By any account, Colorado has a robust citizen initiative process. Both by law and practice, we are asked to vote on more proposed constitutional amendments and initiated laws than people in other states.
And the results of the plethora of successful proposals have made governing Colorado quite difficult. Among other things, we have the bizarre interaction of TABOR, which limits government spending and revenue, Amendment 23, which mandates annual increases in K-12 spending, and the Gallagher Amendment, which forces businesses to pay property taxes at a much higher rate than residential property.
We also tend to spend millions of dollars and countless hours litigating ill-conceived notions that cannot pass constitutional muster. We faced economic boycotts over the amendment that restricted homosexual rights before it was found unconstitutional in the 1990s. Most recently, Amendment 54 from the 2008 election, which would have limited government contractors and their employees from contributing to political campaigns, was invalidated as a violation of First Amendment free speech rights.
And while there is general recognition that this process has regularly produced flawed results, it is clear that Colorado voters want to continue to have the ability to initiate proposals for the electorate to consider.
If we are going to consider these proposals thoughtfully, we need to understand where they come from, who is helped or hurt by each proposal, and who supports and opposes them.
We face three interconnected proposals this year — Amendments 60 and 61 and Proposition 101 — that, if passed, will fundamentally change how government is funded. I believe they are terrible ideas and will encourage you to vote against them and tell you why as we get closer to the election. But for now, an important issue to consider is how they made their way onto our ballot and what should be the consequences for violating disclosure laws.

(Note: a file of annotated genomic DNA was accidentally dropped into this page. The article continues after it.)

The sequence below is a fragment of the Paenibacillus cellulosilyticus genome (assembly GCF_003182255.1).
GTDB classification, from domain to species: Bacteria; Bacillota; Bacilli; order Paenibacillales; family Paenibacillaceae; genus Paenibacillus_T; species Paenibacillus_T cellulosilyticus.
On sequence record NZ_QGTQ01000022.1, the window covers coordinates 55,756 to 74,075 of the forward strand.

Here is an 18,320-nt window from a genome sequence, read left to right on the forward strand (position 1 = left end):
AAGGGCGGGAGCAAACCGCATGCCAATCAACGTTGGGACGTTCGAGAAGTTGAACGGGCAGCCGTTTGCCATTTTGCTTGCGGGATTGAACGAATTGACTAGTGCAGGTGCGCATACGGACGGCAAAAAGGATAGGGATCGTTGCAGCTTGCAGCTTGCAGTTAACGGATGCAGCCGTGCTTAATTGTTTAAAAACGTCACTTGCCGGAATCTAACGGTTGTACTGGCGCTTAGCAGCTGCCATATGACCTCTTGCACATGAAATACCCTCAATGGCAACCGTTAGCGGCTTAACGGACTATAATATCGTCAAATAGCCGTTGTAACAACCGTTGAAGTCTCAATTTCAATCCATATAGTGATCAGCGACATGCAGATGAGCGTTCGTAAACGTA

Colorado law requires public disclosure of people who propose these initiatives and also of anyone who seeks to influence their outcomes. It has become increasingly clear over the last several weeks that TABOR author and disgraced former legislator Douglas Bruce has gone out of his way to hide his involvement in 60, 61 and 101. State hearings indicate Bruce was behind the proposals and hid that involvement. A Denver district judge found him in contempt of court last week for avoiding attempts to address his involvement and found that he “has obstructed the administration of justice.”
But despite these deceptions, we’ll still be forced to vote on these three initiatives in November. Even with good and complete information, it is difficult for the public to sift through complex proposals. When it is proven that initiative proponents have gone out of their way to hide information that must be disclosed under the laws that such initiatives operate, there should be meaningful consequences.
Proposals that are placed before voters in blatant violation of disclosure laws should not be allowed to appear on our ballots.
Greg Romberg is president of Romberg and Associates, a government relations and public affairs firm. He lives in Evergreen with his wife, Laurie, and three daughters.